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Export Growth Surpasses Expectations at 7.1% in January-February: What Drove the Surge and What Lies Ahead?


Author: Jeff Zheng

The General Administration of Customs released data on March 7th, revealing that China's total merchandise trade volume for the first two months of 2024 amounted to $930.86 billion USD, marking a 5.5% year-on-year increase. Among this, exports stood at $528.01 billion USD, showcasing a remarkable growth of 7.1%, while imports reached $402.85 billion USD, up by 3.5%. Consequently, China's trade surplus widened by 20.5% to $125.16 billion USD.

In terms of the reasons behind the remarkable performance, experts attribute the surge in exports during January-February to both domestic policy efforts aimed at stabilizing foreign trade and the resurgence of international market demand.

Externally, improvements in foreign demand are evident. Morgan Stanley's Global Manufacturing PMI has remained consistently above the expansion threshold since January, ending 16 consecutive months of contraction and signaling a marginal improvement in external demand at the beginning of the year. Notably, key exporting countries such as Vietnam and South Korea have experienced overall positive growth in their exports since January-February, with accelerated growth rates compared to the fourth quarter of the previous year. Additionally, a pre-Chinese New Year export surge, especially in key products such as household appliances and automobiles, has surpassed expectations.

A significant factor contributing to the overall export performance exceeding expectations is the substantial improvement in China's exports to the United States during January-February, growing by 5.0% year-on-year. This acceleration, up by 11.9 percentage points compared to December of the previous year, is primarily attributed to the recent strong performance of the US economy and its faster import demand growth.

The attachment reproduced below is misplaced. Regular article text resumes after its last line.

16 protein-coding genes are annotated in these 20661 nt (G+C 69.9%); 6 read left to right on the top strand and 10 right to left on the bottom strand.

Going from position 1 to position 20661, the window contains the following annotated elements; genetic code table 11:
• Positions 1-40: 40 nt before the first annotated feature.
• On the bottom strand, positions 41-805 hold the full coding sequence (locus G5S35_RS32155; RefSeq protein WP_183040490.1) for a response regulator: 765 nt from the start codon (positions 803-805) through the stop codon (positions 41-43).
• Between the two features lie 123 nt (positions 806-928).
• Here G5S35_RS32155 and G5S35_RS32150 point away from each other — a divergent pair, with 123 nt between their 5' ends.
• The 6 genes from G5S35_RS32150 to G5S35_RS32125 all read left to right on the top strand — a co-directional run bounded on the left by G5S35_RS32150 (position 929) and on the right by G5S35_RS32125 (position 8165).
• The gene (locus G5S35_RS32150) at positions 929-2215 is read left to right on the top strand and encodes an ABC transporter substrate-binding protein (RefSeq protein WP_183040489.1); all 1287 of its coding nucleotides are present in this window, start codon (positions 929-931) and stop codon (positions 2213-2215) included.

Furthermore, exports to Southeast Asian countries have also witnessed an upward trend during the same period, showing synchronicity with exports to the United States. This is because many Southeast Asian countries import intermediate products from China, process them, and then export them to the United States.

Another driver of China's export growth during January-February has been its exports to its top trading partner, ASEAN, which increased by 6.0% year-on-year, accelerating by 12.1 percentage points compared to December of the previous year.

Looking ahead, experts caution that while the current strong trend in foreign trade is promising, its sustainability remains uncertain. Factors such as a potential slowdown in the US economy and ongoing efforts by major central banks to tighten monetary policy may affect global demand. Additionally, uncertainties surrounding trade investigations targeting China's exports, particularly in the solar energy component sector, pose challenges to sustaining rapid export growth throughout 2024. Therefore, while expectations are optimistic, monitoring international economic trends and policy developments will be crucial in assessing the trajectory of China's foreign trade in the coming months.

On the import front, although there has been a positive growth trend in January-February, driven by a lower base comparison and the rebound of commodity prices, sustained recovery in domestic import demand remains elusive amidst sluggish real estate investment and consumer spending. It is anticipated that March's comprehensive resumption of manufacturing and infrastructure construction post-holiday will stimulate marginal growth in import demand. However, it may not fully offset the downward pressure on year-on-year import performance caused by base effects. As such, March's import growth rate is expected to slow compared to the cumulative growth rate of January-February, with a slight possibility of turning negative.

In summary, while China's foreign trade has shown resilience and exceeded expectations in the early months of 2024, uncertainties persist regarding its sustainability. A cautious approach is warranted, considering potential shifts in global economic dynamics and ongoing trade-related challenges.